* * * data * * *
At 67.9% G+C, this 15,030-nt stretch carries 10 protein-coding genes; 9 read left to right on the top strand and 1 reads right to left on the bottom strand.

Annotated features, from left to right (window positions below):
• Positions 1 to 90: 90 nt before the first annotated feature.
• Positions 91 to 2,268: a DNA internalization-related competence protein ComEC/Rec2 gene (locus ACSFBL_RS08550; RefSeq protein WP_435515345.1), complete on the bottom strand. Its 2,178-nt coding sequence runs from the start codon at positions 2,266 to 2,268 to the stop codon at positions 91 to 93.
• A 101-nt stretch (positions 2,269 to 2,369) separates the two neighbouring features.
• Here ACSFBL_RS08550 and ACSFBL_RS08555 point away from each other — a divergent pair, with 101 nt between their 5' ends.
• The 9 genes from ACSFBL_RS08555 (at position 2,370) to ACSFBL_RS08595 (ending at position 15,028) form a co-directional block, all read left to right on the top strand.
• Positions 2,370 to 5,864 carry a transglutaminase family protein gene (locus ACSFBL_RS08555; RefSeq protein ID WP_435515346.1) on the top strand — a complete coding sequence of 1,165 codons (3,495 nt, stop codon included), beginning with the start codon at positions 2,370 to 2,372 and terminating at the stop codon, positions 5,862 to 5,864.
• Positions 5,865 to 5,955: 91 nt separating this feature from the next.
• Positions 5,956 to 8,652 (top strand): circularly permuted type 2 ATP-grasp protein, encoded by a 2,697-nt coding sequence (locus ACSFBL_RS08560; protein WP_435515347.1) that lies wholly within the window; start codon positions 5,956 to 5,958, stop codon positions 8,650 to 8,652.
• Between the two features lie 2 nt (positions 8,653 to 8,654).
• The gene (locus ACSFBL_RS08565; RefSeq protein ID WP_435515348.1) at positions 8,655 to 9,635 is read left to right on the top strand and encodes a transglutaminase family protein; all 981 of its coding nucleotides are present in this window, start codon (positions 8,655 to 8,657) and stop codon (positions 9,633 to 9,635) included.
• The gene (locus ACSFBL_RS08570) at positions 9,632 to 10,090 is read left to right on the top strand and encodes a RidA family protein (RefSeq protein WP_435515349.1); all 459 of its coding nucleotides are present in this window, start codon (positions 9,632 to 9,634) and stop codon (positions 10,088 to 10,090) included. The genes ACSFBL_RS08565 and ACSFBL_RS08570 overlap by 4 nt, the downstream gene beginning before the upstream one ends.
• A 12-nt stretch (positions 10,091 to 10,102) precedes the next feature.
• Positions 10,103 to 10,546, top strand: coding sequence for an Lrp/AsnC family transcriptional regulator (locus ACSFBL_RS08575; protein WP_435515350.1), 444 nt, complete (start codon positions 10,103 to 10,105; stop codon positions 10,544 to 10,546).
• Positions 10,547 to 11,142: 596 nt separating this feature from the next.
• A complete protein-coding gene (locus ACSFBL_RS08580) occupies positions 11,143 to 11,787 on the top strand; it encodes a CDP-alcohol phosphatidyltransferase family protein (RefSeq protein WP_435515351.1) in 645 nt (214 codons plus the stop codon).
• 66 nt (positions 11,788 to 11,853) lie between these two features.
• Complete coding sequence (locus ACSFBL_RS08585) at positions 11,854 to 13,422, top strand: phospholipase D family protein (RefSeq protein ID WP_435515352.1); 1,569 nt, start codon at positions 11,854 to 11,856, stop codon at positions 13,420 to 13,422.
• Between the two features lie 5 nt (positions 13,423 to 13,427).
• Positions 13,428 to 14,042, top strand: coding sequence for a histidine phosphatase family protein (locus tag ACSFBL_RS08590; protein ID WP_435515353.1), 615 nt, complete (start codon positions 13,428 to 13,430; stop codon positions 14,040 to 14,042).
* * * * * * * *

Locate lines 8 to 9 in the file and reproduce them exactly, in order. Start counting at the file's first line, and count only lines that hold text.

• Positions 2,370 to 5,864 carry a transglutaminase family protein gene (locus ACSFBL_RS08555; RefSeq protein ID WP_435515346.1) on the top strand — a complete coding sequence of 1,165 codons (3,495 nt, stop codon included), beginning with the start codon at positions 2,370 to 2,372 and terminating at the stop codon, positions 5,862 to 5,864.
• Positions 5,865 to 5,955: 91 nt separating this feature from the next.